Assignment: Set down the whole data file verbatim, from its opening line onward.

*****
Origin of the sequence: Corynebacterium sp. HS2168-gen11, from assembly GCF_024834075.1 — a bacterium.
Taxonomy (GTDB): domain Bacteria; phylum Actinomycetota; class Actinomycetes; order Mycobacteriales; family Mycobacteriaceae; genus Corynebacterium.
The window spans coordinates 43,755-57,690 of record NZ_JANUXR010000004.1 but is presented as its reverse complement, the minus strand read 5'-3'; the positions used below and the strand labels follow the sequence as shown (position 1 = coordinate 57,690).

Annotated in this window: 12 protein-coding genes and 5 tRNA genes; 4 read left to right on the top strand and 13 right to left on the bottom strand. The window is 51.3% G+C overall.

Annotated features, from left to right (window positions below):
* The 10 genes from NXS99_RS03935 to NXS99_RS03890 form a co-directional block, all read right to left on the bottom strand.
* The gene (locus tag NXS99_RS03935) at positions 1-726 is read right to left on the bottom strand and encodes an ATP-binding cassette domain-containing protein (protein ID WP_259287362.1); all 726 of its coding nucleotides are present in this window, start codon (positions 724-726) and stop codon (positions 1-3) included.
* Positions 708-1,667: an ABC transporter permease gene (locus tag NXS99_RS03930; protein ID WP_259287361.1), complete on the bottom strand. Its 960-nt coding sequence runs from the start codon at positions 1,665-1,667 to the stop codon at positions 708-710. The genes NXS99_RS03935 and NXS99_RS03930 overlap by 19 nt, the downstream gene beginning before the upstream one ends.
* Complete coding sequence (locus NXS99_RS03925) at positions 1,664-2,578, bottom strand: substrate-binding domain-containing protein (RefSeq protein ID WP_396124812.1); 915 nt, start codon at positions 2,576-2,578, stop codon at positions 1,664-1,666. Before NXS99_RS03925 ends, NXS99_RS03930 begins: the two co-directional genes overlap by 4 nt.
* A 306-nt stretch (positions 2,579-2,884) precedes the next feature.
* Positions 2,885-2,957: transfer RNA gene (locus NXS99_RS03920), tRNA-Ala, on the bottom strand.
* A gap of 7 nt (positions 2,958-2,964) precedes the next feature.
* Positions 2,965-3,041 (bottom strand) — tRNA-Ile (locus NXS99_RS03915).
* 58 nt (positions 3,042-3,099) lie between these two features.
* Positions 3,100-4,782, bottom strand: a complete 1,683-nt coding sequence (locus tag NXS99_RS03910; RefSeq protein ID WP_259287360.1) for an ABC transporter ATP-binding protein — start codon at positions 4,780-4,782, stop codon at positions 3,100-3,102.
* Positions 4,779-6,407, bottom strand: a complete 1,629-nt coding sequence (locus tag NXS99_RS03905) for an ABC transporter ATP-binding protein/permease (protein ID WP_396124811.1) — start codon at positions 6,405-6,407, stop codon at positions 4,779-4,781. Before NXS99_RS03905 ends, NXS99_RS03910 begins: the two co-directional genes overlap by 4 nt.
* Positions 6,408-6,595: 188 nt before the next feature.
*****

Origin of the sequence: Corynebacterium sp. HS2168-gen11, from assembly GCF_024834075.1 — a bacterium.
Taxonomy (GTDB): domain Bacteria; phylum Actinomycetota; class Actinomycetes; order Mycobacteriales; family Mycobacteriaceae; genus Corynebacterium.
The window spans coordinates 43,755-57,690 of record NZ_JANUXR010000004.1 but is presented as its reverse complement, the minus strand read 5'-3'; the positions used below and the strand labels follow the sequence as shown (position 1 = coordinate 57,690).

Annotated in this window: 12 protein-coding genes and 5 tRNA genes; 4 read left to right on the top strand and 13 right to left on the bottom strand. The window is 51.3% G+C overall.

Annotated features, from left to right (window positions below):
* The 10 genes from NXS99_RS03935 to NXS99_RS03890 form a co-directional block, all read right to left on the bottom strand.
* The gene (locus tag NXS99_RS03935) at positions 1-726 is read right to left on the bottom strand and encodes an ATP-binding cassette domain-containing protein (protein ID WP_259287362.1); all 726 of its coding nucleotides are present in this window, start codon (positions 724-726) and stop codon (positions 1-3) included.
* Positions 708-1,667: an ABC transporter permease gene (locus tag NXS99_RS03930; protein ID WP_259287361.1), complete on the bottom strand. Its 960-nt coding sequence runs from the start codon at positions 1,665-1,667 to the stop codon at positions 708-710. The genes NXS99_RS03935 and NXS99_RS03930 overlap by 19 nt, the downstream gene beginning before the upstream one ends.
* Complete coding sequence (locus NXS99_RS03925) at positions 1,664-2,578, bottom strand: substrate-binding domain-containing protein (RefSeq protein ID WP_396124812.1); 915 nt, start codon at positions 2,576-2,578, stop codon at positions 1,664-1,666. Before NXS99_RS03925 ends, NXS99_RS03930 begins: the two co-directional genes overlap by 4 nt.
* A 306-nt stretch (positions 2,579-2,884) precedes the next feature.
* Positions 2,885-2,957: transfer RNA gene (locus NXS99_RS03920), tRNA-Ala, on the bottom strand.
* A gap of 7 nt (positions 2,958-2,964) precedes the next feature.
* Positions 2,965-3,041 (bottom strand) — tRNA-Ile (locus NXS99_RS03915).
* 58 nt (positions 3,042-3,099) lie between these two features.
* Positions 3,100-4,782, bottom strand: a complete 1,683-nt coding sequence (locus tag NXS99_RS03910; RefSeq protein ID WP_259287360.1) for an ABC transporter ATP-binding protein — start codon at positions 4,780-4,782, stop codon at positions 3,100-3,102.
* Positions 4,779-6,407, bottom strand: a complete 1,629-nt coding sequence (locus tag NXS99_RS03905) for an ABC transporter ATP-binding protein/permease (protein ID WP_396124811.1) — start codon at positions 6,405-6,407, stop codon at positions 4,779-4,781. Before NXS99_RS03905 ends, NXS99_RS03910 begins: the two co-directional genes overlap by 4 nt.
* Positions 6,408-6,595: 188 nt before the next feature.